To correct the errors introduced by numerical noise rigorously, we employ a modified Langevin equation. In particular, we model the force as obtained by a low precision computation on a GPU or FPGA-based accelerator as:
F I N = F I + Ξ I N ,
where Ξ I N is an additive white noise for which:
F I 0 Ξ I N t 0
holds. Throughout, denotes Boltzmann-weighted ensemble averages as obtained by the partition function Z = Tr exp ( E / k B T ) , where E is the potential energy, k B the so-called Boltzmann constant, and T the temperature. Given that Ξ I N is unbiased, which in our case is true by its very definition, it is nevertheless possible to sample the Boltzmann distribution accurately by means of a Langevin-type equation [53,54,55], which in its general form reads as:
M I R ¨ I = F I + Ξ I N γ N M I R ˙ I ,
where R ˙ I are the nuclear coordinates (the dot denotes the time derivative), M I are the nuclear masses, and γ N is a damping coefficient, which is chosen to compensate for Ξ I N . The latter, in order to guarantee an accurate canonical sampling, has to obey the fluctuation-dissipation theorem:
Ξ I N 0 Ξ I N t 2 γ N M I k B T δ t .
Substituting Equation (3) into Equation (5) results in the desired modified Langevin equation:
M I R ¨ I = F I N γ N M I R ˙ I ,
which will be used throughout the remainder of this paper. This is to say that the noise, as originating from a low precision computation, can be thought of as the additive white noise of a damping coefficient γ N , which satisfies the fluctuation-dissipation theorem of Equation (6). The specific value of γ N is determined in such a way so as to generate the correct average temperature, as measured by the equipartition theorem:
1 2 M I R ˙ I = 3 2 k B T .

4. Computational Details

To demonstrate our approach, we implemented it in the CP2K suite of programs [56,57]. More precisely, we conducted MD simulations of liquid silicon (Si) at 3000 K using the environment-dependent interatomic potential of Bazant et al. [58,59]. All simulations consisted of 1000 Si atoms in a 3D-periodic cubic box of length 27.155 Å. Using the algorithm of Ricci and Ciccotti [60], Equation (5) was integrated with a discretized time step of 1.0 fs with γ N = 0.001 fs 1 .
Whereas the latter settings were used to compute our reference data, in total, six different cases of fixed-point and floating-point errors were investigated by varying the exponent β between zero (huge noise) and three (tiny noise) that is, ranging from 1 / 1000 of the physical force up to the same magnitude as the force. As already alluded to above, the additive white noise is compensated via Equation (7) by continuously adjusting the friction coefficient γ N using the adaptive Langevin technique of Leimkuhler and coworkers so as to satisfy the equipartition theorem of Equation (8) [61,62,63]. In this method, γ N is reinterpreted as a dynamical variable, defined by a negative feedback loop control law as in the Nosé–Hoover scheme [64,65]. The corresponding dynamical equation for γ N reads as:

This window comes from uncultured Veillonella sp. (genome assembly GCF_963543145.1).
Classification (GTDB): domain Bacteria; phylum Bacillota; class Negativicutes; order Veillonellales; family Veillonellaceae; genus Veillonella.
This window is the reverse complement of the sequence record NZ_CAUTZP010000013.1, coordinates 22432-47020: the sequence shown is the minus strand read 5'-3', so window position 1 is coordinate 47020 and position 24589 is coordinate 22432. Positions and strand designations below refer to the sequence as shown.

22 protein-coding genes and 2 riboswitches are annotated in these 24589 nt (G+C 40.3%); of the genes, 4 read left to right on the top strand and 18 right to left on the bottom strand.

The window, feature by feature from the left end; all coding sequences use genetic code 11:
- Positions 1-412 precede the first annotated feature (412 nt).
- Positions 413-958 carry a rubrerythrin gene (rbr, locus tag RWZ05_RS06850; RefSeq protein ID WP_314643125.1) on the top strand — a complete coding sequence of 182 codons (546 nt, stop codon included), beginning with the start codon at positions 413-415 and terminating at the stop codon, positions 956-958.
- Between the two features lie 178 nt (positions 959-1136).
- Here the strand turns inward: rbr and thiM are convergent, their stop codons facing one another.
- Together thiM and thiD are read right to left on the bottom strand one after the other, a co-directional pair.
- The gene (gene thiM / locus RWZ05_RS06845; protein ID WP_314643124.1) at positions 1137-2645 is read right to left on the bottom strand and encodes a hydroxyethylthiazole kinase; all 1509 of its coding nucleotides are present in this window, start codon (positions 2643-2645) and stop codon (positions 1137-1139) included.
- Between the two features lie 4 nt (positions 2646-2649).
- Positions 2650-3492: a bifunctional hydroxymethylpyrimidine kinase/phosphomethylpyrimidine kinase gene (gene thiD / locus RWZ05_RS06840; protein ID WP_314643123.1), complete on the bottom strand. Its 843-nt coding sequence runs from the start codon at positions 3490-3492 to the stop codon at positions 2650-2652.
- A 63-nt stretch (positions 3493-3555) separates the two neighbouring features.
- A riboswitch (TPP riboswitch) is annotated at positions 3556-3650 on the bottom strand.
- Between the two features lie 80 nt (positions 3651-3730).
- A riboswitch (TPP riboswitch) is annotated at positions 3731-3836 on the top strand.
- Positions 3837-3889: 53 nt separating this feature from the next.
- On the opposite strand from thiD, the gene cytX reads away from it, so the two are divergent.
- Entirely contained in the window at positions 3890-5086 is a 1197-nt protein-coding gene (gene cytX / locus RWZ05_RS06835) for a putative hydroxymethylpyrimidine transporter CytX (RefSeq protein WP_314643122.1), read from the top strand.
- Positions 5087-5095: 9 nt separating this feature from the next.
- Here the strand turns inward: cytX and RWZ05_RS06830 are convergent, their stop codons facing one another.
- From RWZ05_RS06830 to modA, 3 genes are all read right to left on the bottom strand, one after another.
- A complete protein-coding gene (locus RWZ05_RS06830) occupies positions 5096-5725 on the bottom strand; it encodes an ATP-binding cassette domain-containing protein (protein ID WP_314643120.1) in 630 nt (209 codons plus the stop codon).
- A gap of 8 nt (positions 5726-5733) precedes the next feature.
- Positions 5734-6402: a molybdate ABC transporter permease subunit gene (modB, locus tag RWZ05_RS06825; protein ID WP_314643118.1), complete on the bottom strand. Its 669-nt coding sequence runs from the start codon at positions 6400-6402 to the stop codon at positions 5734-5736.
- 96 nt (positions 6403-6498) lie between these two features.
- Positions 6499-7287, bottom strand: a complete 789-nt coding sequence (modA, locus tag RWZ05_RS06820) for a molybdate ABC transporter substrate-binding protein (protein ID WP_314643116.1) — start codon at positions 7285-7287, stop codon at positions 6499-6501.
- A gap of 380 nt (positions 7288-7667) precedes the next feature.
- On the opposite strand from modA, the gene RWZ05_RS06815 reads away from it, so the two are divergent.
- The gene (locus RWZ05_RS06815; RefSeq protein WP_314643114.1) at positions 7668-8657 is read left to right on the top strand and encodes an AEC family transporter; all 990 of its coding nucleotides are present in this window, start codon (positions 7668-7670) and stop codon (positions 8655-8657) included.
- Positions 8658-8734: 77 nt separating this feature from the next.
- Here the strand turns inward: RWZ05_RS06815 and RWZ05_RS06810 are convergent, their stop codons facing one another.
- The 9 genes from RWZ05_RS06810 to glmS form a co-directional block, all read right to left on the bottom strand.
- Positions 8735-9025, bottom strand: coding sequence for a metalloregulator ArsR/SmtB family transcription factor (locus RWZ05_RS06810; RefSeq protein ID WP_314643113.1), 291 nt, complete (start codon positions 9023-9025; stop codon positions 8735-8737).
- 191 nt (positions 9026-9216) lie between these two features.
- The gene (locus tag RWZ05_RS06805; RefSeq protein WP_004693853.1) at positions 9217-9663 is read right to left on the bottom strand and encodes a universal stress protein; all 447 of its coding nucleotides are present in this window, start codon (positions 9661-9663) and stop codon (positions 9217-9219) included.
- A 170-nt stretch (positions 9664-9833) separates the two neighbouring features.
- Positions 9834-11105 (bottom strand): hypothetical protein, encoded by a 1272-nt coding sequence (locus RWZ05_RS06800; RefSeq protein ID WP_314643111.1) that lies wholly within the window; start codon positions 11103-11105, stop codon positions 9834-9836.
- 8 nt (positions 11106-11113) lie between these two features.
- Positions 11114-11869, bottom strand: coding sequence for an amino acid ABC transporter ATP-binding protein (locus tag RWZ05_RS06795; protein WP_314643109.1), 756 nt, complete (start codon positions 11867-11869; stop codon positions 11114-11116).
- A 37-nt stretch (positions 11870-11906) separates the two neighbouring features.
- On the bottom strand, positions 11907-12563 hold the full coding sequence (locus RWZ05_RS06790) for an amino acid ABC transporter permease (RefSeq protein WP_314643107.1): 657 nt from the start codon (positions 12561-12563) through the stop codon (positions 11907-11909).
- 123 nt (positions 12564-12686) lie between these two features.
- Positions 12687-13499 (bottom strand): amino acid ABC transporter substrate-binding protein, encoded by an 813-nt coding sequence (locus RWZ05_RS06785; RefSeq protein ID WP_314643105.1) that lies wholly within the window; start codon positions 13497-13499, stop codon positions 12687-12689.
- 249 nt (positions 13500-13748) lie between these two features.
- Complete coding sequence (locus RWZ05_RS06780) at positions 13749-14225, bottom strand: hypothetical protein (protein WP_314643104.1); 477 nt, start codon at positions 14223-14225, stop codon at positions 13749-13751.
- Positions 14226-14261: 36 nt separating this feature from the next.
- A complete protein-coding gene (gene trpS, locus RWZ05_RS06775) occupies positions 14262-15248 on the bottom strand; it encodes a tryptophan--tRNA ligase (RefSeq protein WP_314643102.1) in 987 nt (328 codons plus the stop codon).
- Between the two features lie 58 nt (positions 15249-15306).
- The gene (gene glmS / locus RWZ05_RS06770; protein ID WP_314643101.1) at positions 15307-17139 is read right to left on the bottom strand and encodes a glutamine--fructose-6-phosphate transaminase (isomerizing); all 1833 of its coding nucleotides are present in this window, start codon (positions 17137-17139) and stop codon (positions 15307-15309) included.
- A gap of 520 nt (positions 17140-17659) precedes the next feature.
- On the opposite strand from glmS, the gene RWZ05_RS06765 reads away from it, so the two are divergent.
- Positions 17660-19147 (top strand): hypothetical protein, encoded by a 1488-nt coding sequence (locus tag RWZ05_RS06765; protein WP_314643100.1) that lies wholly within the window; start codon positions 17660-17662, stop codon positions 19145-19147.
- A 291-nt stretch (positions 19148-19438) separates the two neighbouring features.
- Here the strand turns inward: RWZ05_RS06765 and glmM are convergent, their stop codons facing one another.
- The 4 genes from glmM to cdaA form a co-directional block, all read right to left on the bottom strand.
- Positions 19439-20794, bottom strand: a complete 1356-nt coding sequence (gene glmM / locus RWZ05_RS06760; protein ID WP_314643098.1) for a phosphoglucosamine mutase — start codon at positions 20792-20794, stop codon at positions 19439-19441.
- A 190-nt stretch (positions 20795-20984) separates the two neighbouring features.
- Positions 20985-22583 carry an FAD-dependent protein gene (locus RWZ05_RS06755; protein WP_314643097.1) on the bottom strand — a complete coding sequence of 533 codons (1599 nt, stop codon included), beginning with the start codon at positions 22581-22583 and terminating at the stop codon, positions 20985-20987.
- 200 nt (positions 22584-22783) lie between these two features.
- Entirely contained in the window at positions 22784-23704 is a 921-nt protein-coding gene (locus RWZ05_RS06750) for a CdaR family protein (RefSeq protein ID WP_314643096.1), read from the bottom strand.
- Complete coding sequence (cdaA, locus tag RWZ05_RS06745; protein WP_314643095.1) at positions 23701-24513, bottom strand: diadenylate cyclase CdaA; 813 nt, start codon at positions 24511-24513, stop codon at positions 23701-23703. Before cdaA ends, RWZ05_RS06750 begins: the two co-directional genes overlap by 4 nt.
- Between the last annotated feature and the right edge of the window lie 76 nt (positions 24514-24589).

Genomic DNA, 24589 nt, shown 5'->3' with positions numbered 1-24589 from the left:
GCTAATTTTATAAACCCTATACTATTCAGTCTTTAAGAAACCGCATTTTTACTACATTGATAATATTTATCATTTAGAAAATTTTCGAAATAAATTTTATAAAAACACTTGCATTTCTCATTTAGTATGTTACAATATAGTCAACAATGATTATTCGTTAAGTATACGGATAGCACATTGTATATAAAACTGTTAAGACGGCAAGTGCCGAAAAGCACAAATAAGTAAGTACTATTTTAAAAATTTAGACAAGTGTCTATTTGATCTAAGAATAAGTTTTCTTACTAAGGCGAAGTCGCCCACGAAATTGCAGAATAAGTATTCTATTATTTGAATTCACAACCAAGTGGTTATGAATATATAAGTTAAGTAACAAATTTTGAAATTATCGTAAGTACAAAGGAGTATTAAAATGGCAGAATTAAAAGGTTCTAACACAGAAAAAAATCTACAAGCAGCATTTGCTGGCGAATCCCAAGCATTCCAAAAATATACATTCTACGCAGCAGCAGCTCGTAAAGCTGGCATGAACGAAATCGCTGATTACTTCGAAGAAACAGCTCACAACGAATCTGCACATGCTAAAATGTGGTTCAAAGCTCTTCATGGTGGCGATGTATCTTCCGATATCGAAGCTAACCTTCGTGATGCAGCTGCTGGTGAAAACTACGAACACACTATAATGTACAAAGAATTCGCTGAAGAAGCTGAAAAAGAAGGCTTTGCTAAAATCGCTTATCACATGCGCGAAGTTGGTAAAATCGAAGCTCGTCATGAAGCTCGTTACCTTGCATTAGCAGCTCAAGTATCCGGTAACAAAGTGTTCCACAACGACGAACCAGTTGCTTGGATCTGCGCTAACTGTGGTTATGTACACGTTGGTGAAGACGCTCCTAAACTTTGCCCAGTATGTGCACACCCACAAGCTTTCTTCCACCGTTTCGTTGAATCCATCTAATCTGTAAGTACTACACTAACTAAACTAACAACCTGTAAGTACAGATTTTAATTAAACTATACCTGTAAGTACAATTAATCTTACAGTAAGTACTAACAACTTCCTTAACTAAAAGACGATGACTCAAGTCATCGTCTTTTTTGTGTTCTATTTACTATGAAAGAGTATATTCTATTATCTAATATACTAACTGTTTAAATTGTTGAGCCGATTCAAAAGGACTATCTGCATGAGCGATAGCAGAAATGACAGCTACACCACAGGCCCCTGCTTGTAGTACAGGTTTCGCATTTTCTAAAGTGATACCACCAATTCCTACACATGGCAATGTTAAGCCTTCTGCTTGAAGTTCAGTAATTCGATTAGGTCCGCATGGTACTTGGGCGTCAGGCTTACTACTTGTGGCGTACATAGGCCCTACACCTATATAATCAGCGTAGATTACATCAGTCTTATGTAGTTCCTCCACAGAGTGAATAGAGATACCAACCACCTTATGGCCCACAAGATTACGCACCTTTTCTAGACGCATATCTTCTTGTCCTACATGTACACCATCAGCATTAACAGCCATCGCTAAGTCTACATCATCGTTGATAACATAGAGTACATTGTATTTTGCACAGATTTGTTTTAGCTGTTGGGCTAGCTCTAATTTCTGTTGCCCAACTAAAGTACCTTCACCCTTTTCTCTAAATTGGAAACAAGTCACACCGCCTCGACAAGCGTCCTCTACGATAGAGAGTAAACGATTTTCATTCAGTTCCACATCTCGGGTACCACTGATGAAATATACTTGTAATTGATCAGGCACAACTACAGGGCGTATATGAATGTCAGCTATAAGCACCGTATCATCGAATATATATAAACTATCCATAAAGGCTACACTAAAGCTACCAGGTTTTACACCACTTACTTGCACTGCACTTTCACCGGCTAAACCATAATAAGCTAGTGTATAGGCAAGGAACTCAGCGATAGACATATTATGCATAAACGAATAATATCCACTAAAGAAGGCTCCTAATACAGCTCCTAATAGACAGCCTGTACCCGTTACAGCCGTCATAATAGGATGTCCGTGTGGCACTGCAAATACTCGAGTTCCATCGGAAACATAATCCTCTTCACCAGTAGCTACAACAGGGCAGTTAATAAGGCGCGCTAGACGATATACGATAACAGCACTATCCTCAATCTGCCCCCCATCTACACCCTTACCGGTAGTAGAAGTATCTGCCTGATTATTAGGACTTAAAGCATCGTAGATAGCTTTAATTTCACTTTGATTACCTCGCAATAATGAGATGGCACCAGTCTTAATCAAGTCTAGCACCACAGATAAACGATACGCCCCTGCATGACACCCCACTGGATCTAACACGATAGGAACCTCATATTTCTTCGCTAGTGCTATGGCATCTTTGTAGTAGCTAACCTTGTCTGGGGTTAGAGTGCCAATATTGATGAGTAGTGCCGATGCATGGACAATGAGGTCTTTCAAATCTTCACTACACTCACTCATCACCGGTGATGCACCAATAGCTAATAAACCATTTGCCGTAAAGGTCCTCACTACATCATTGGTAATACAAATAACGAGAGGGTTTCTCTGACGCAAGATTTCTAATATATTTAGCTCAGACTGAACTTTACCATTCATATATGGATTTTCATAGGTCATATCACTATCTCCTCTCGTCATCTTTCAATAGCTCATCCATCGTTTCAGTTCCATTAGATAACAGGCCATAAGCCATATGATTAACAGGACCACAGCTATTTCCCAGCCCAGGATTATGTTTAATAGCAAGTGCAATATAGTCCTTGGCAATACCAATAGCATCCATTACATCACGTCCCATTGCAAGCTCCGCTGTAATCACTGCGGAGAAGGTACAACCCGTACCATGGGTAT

γ ˙ N = ( 2 K n k B T ) / Q ,
where K is the kinetic energy, n is the number of degrees of freedom, and Q = k B T τ N H 2 is the Nosé–Hoover fictitious mass with time constant τ N H . Alternatively, γ N can be estimated by integrating the autocorrelation function of the additive white noise [66]. In Table 2, the resulting values of γ N f i x for fixed-point and γ N f l o a t for floating-point errors are reported as a function of β .

5. Results and Discussion

As can be directly deduced from Table 2, the smaller values of γ N for a given β immediately suggested a higher noise resilience when using floating-point as compared to fixed-point numbers.
In Figure 1 and Figure 2, the Si-Si partial pair-correlation function g ( r ) , which describes how the particle-density varies as a function of distance from a reference particle (atoms, molecules, colloids, etc.), as computed using an optimal scheme for orthorhombic systems [67], is shown for different values of β . As can be seen, for both fixed-point and floating-point errors, the agreement with our reference calculation was nearly perfect up to the highest noise we investigated. As already anticipated earlier, the usage of floating-point errors was not only able to tolerate higher noise levels, but was also more accurate throughout.
To verify that the sampling was indeed canonical, in Figure 3, the actual kinetic energy distribution as obtained by our simulations using noisy forces is depicted and compared to the analytic Maxwell distribution. It was evident that if sampled long enough, not only the mean value, but also the distribution tails were in excellent agreement with the exact Maxwellian kinetic energy distribution, which demonstrated that we were indeed performing a canonical sampling.
To further assess the accuracy of the present method, we expanded the autocorrelation of the noisy forces, i.e.,